County crews hit the roads for winter storm, but cold temps limit salt's effect

Just when we thought this winter would be a mild one, we were again reminded we live in Michigan. The season’s first major test is a double whammy storm system that’ll blanket Metro Detroit with upwards of six to nine inches of snow.

"Whatever comes our way we’ll deal with it," said Stephen Baurhenn, Macomb County Dept. of Roads. 

County road crews are on the job to clean up what the storms leave behind.

"We’re ready to go, we’re ready to have over 100 trucks," said Beverly Watts, Wayne County director of public service. "We have well over 100 drivers and everyone will let the weather dictate: if it’s snowing more to the north, then we’ll have crews concentrate there."

FOX 2 caught up with Macomb County Road Commission Foreman Stephen Baurhenn as trucks loaded up with salt for the night’s blizzard battle.

"We intend on working 16-hour shifts until the completion of the storm, to do the best we can and maintain safe travels for the motoring public," he said.

In Oakland County more than 100 trucks will be on the road overnight and Craig Bryson from the road commission says they’ll need every one of them-this storm poses some challenges.

"So we had this problem last night and we’ll probably have it again tonight, when the temperatures get down to the single digits, the salt really doesn’t do very much even though we mix it with liquid brine which lowers the active level a little bit," said Craig Bryson, Oakland County Road Commission. "When you’re in the single digits it’s pretty ineffective.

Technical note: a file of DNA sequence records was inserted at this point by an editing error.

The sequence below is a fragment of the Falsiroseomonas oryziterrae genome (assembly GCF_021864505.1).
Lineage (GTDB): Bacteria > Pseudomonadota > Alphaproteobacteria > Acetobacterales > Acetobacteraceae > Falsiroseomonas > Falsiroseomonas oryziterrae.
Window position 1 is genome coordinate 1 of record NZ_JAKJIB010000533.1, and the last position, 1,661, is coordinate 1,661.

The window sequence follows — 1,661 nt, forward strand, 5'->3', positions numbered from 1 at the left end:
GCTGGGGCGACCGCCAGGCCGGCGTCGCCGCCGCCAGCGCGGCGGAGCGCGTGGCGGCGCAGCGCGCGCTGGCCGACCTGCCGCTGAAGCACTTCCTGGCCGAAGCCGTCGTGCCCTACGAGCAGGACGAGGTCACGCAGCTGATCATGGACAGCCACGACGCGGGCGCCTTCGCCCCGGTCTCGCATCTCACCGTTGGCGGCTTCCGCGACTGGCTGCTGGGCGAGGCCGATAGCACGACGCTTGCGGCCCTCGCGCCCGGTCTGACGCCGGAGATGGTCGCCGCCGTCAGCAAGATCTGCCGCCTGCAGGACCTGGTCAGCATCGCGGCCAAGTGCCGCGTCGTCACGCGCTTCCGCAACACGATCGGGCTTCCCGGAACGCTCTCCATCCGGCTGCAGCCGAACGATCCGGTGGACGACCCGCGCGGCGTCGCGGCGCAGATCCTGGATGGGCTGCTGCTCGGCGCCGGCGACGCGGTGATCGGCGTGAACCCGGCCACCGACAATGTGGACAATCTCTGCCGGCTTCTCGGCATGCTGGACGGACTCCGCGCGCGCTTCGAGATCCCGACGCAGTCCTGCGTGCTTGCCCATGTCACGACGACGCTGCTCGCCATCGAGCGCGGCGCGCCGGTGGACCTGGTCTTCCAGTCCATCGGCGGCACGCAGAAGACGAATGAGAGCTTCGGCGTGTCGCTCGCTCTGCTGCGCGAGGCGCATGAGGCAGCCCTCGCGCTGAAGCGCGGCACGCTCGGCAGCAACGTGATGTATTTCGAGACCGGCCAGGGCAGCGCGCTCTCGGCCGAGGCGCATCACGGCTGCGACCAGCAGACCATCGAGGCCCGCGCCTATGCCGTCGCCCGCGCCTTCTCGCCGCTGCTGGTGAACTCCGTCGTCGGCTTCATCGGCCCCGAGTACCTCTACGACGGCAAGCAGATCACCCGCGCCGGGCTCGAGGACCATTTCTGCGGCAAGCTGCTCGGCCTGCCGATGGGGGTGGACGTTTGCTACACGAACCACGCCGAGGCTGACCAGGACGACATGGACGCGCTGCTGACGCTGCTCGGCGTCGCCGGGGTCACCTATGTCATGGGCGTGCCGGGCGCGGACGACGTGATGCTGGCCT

"If we do get past the point where we have six inches of snow, that triggers some additional things we’ll bring in some contractors that we’ve got on call, they’ll help us out probably in the subdivisions." 

Plow and salt crews want people to stay off the roads as they work to clear them.  But if you have to drive-keep your distance.

"Please get in the other lane and make sure you give the drivers enough space especially because salt is flying," Watts said. "So if you have to be out there, and you see a road truck, give them a lot of space and slow down."